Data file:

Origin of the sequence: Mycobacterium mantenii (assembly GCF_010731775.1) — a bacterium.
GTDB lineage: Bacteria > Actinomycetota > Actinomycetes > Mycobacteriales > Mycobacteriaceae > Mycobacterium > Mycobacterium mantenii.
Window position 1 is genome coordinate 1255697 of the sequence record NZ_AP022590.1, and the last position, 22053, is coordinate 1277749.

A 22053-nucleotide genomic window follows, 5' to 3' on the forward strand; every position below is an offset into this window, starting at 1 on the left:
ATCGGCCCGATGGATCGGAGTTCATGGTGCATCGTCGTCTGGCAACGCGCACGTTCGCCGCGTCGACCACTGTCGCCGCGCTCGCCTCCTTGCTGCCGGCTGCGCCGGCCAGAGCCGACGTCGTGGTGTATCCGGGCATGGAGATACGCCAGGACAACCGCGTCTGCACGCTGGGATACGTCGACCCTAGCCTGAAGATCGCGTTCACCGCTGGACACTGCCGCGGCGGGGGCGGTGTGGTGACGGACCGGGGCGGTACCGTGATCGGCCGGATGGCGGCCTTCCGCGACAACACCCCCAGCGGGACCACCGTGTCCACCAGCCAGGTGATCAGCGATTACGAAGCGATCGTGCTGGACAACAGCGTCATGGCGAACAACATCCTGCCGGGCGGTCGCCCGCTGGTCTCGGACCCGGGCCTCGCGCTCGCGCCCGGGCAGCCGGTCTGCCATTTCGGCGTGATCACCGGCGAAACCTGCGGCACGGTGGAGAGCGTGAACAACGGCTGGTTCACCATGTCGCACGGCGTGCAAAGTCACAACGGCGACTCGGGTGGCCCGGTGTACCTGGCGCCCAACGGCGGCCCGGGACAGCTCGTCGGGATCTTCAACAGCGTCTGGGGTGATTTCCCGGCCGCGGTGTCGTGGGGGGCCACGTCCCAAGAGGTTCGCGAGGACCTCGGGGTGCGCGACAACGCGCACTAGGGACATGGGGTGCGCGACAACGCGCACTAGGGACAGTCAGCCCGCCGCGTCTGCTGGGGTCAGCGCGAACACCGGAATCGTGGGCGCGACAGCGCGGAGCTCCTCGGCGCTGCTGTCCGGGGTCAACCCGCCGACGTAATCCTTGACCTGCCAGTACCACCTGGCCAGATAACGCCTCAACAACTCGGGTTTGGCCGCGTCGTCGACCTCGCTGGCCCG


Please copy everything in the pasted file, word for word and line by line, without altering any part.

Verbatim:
Origin of the sequence: Mycobacterium mantenii (assembly GCF_010731775.1) — a bacterium.
GTDB lineage: Bacteria > Actinomycetota > Actinomycetes > Mycobacteriales > Mycobacteriaceae > Mycobacterium > Mycobacterium mantenii.
Window position 1 is genome coordinate 1255697 of the sequence record NZ_AP022590.1, and the last position, 22053, is coordinate 1277749.

A 22053-nucleotide genomic window follows, 5' to 3' on the forward strand; every position below is an offset into this window, starting at 1 on the left:
ATCGGCCCGATGGATCGGAGTTCATGGTGCATCGTCGTCTGGCAACGCGCACGTTCGCCGCGTCGACCACTGTCGCCGCGCTCGCCTCCTTGCTGCCGGCTGCGCCGGCCAGAGCCGACGTCGTGGTGTATCCGGGCATGGAGATACGCCAGGACAACCGCGTCTGCACGCTGGGATACGTCGACCCTAGCCTGAAGATCGCGTTCACCGCTGGACACTGCCGCGGCGGGGGCGGTGTGGTGACGGACCGGGGCGGTACCGTGATCGGCCGGATGGCGGCCTTCCGCGACAACACCCCCAGCGGGACCACCGTGTCCACCAGCCAGGTGATCAGCGATTACGAAGCGATCGTGCTGGACAACAGCGTCATGGCGAACAACATCCTGCCGGGCGGTCGCCCGCTGGTCTCGGACCCGGGCCTCGCGCTCGCGCCCGGGCAGCCGGTCTGCCATTTCGGCGTGATCACCGGCGAAACCTGCGGCACGGTGGAGAGCGTGAACAACGGCTGGTTCACCATGTCGCACGGCGTGCAAAGTCACAACGGCGACTCGGGTGGCCCGGTGTACCTGGCGCCCAACGGCGGCCCGGGACAGCTCGTCGGGATCTTCAACAGCGTCTGGGGTGATTTCCCGGCCGCGGTGTCGTGGGGGGCCACGTCCCAAGAGGTTCGCGAGGACCTCGGGGTGCGCGACAACGCGCACTAGGGACATGGGGTGCGCGACAACGCGCACTAGGGACAGTCAGCCCGCCGCGTCTGCTGGGGTCAGCGCGAACACCGGAATCGTGGGCGCGACAGCGCGGAGCTCCTCGGCGCTGCTGTCCGGGGTCAACCCGCCGACGTAATCCTTGACCTGCCAGTACCACCTGGCCAGATAACGCCTCAACAACTCGGGTTTGGCCGCGTCGTCGACCTCGCTGGCCCG